Wednesday, June 1, 2011

(12) The Truth

Responding to Pilate's inquiry, before his crucifixion, in part
Jesus said that "The reason I was born, the reason why I came
into the world, is to testify to the truth. Anyone committed to
the truth hears my voice." And Pilate replied, "Truth...what
does this mean?"
[John 18: 37-38 in the New Testament.]

Comment: "Truth" still remains evasive for many of us. Like
Pilate, who came from a pragmatic Imperium, who represented
such, he no doubt held a jaundiced attitude towards persons
who declared the Truth. Like many of us in this world today,
we have perhaps seen too much of what might be true in this
world. And mostly it isn't pretty. Essentially we have been given
the freedom to make our own truth, and we surely haven't done
a very good job of it.

So what might Jesus be talking about when he refers to the
"Truth"? Some have speculated that it is a Truth that exists on
a higher level. Some think that the Truth dwells in God, thus
in Jesus. Indeed he gives this away when he especially notes
that *this* is the very reason that he came into the world--to
testify to this Truth!

Those who have faith in Jesus believe that he embodies this
special Truth. Perhaps there might be something to this, if you
will. Special voices down through the centuries perhaps have
testified to this special Truth. As for a further investigation of
this Truth, well one need harken back to what these special
voices, including Jesus, have declared.

Most of our higher cultures of human society have boasted
these special voices, whether we call them philosophers or
prophets or representatives of God. There's a profundity in
the Truth that they declare. Boiled down, this Truth is basic.
It's about respecting one another, about relationship with one
another. It's also about attending to a Higher Power.

Now most of these special voices that declared this special
Truth also seemingly led exemplary lives. Some, like Jesus,
clung to this Truth right into their death. He, and surely others.
deeply believed in this Truth.

Jesus harkened back to the great Commandments about Love.
Love God with all your heart, with all your soul, with all your mind,
and love your neighbor as yourself. Put in a package, this formula
is a pattern for successful living. Maybe *this* is the Truth of
which these special voices speak.

If so, it seems a hard "truth" to attain. Our world is sorely in need
of this Truth, but it seems somehow so difficult for us to grasp.
We just aren't at this level yet, where we truly understand the
significance of this Truth. Or maybe some of us have decided
that there is no reality to this Truth. They may be right, when it
is left up to us to create this Truth. Nonetheless, I suspect this
Truth does exist, mainly because some humans have actually
managed to live out this Truth--albeit, they are few and far
between. This Truth would seem to be looming always over
us, waiting to be tapped.

Tuesday, April 12, 2011

(11) Wisdom & Folly

"More weighty than wisdom or wealth is a little folly!
The wise man's understanding turns him to his right;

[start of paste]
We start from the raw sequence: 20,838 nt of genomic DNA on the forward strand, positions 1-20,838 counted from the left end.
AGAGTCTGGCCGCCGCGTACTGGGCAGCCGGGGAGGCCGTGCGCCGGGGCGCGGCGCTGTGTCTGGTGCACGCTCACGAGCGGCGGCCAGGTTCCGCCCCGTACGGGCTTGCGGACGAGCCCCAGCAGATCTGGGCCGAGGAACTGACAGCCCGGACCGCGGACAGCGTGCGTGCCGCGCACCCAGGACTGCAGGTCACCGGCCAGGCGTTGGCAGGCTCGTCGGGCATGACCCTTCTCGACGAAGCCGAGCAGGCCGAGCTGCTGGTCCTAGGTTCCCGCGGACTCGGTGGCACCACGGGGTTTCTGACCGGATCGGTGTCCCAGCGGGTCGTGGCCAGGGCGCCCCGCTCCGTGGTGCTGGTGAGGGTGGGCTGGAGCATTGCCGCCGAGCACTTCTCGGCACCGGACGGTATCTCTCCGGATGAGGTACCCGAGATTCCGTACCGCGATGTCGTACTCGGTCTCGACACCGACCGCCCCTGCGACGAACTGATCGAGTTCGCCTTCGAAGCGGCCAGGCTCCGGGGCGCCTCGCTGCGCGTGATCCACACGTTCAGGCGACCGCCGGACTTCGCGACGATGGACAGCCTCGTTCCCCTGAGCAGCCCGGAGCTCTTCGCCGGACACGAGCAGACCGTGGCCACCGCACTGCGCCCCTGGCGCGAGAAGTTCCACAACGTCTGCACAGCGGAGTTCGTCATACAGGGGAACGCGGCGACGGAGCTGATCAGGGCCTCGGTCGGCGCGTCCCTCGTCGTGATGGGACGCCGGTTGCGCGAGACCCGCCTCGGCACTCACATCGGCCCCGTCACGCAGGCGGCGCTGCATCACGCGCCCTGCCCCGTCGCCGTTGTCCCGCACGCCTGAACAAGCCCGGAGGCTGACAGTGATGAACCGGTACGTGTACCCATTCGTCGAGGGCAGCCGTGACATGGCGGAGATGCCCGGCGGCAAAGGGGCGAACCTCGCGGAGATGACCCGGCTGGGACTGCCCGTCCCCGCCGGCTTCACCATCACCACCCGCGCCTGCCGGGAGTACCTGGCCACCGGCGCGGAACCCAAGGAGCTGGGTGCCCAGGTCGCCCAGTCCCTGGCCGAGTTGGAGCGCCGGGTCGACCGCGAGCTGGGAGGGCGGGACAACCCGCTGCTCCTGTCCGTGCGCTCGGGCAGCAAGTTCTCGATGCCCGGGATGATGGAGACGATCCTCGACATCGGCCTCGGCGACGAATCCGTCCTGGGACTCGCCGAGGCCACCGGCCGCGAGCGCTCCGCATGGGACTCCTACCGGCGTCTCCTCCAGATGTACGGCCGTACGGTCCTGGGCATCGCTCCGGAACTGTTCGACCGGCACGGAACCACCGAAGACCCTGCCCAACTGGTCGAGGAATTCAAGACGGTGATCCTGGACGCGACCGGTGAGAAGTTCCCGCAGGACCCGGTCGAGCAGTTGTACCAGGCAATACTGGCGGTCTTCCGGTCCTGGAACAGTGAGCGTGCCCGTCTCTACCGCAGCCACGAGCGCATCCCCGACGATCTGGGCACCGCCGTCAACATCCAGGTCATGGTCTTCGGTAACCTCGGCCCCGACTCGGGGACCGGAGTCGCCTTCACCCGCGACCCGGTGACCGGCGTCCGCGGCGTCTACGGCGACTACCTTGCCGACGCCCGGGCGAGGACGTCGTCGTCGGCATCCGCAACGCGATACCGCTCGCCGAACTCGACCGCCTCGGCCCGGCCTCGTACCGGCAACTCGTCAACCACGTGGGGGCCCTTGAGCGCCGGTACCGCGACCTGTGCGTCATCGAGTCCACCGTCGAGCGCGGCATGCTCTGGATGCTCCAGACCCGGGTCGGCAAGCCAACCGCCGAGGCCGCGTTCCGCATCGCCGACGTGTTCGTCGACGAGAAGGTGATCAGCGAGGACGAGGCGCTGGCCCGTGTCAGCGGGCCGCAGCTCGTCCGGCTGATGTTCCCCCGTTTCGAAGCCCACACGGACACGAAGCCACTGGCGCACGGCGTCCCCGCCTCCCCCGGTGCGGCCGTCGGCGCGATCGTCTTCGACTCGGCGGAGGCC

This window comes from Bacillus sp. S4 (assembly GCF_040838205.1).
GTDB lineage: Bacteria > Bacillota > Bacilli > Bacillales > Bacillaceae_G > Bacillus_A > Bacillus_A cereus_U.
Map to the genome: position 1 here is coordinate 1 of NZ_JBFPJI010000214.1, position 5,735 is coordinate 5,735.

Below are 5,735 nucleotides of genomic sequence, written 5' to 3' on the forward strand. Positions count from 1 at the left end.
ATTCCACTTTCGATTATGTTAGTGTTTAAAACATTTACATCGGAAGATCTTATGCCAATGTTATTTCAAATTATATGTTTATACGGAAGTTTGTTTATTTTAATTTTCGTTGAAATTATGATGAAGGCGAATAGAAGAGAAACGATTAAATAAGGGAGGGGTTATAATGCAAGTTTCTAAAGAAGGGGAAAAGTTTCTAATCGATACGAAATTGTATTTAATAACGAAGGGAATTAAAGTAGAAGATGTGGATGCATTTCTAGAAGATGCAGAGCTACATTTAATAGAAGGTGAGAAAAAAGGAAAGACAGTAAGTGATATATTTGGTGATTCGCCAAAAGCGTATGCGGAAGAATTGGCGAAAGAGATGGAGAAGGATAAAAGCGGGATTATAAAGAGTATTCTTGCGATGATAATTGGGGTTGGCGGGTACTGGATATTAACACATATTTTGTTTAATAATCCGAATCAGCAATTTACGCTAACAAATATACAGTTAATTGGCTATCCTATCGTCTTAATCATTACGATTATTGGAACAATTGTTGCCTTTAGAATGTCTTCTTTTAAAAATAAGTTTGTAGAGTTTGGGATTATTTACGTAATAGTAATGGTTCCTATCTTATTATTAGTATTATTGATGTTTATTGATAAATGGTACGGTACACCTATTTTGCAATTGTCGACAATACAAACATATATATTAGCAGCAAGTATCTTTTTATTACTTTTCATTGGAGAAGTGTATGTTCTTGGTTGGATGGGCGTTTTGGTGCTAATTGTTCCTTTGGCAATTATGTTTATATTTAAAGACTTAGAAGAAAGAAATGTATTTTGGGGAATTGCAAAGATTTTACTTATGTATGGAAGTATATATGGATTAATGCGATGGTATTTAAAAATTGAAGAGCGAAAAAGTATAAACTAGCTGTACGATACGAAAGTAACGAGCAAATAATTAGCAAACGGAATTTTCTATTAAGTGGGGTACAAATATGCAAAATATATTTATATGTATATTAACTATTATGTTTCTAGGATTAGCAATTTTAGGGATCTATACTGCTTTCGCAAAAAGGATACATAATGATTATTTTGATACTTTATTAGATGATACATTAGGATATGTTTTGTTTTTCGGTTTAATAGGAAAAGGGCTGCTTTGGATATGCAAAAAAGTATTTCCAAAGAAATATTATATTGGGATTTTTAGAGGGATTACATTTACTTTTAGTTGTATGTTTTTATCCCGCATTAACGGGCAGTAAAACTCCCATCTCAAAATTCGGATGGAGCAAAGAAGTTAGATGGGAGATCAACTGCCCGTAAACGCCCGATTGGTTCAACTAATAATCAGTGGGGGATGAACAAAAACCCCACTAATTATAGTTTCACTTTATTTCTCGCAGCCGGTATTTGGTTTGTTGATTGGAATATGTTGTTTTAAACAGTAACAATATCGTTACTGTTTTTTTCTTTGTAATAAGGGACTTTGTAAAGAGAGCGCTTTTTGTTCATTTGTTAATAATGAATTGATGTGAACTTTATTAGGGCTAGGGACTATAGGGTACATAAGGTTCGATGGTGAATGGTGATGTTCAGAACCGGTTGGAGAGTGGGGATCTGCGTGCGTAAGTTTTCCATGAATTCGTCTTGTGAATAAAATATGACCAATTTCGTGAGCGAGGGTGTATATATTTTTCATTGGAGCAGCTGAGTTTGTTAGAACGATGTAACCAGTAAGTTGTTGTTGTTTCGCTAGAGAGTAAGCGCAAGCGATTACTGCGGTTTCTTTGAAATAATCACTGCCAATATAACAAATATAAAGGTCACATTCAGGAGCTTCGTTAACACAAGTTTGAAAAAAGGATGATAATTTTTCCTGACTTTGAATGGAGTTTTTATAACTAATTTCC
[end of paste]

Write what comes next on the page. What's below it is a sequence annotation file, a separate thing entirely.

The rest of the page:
the fool's understanding turns him to his left."
[Ecclesiastes 10: 1-2, from the Old Testament]

Comment: Alas, folly is part and parcel of the human condition.
None of us are wise all of the time, though many of us are
oft unwise much of the time. Not finger-pointing here, rather
simply stating the fact. Why? No doubt one can come up with
a myriad of answers to the question, but I would rather focus
on one answer that involves our evolutionary development
along with education and experience.

Human development simply is not an even process when it
comes to the evolution of our minds, much less wisdom!
Of course there's the biological development of our brains.
Is it so much our brain size, or is it the snapping of those
synapses? Could be that some special human brains snap
a lot faster than others. There's those "good" genes, too!

On the other hand, maybe education comes into play when
it involves evolving brains. The more information fed into our
brain, the more snapping synapses. But the question that begs
to be addressed is about the varied levels of human education.
It's an incredibly uneven development at best.

Unfortunately much of our planet's population is ill educated,
if that. Literacy would seem at a premium in many countries,
And evolution is not a guarantee either. There are smart people
who rarely display any semblance of wisdom, whereas some
people with little or no education seem wise beyond their years.

So however in the world do we become wise, or at least
wiser? Maybe it's the school of hard knocks? Perhaps it
boils down to experience, or maybe wisdom is innate?

Anyway, I once knew a man who seemed infinitely wise.
Frankly I envied him. He always seemed to say the right
thing, never caught lapsing when it came to putting forth a
wise demeanor. But once in his life he actually made a
seriously wrong decision--and it ultimately led to his death.

So that taught me a valuable lesson about the "perfection"
of wisdom. We can only do our best, and hope for the best
when it comes to wisdom. And, yes, folly would always seem
a constant counterpart to wisdom. It's always there, waiting.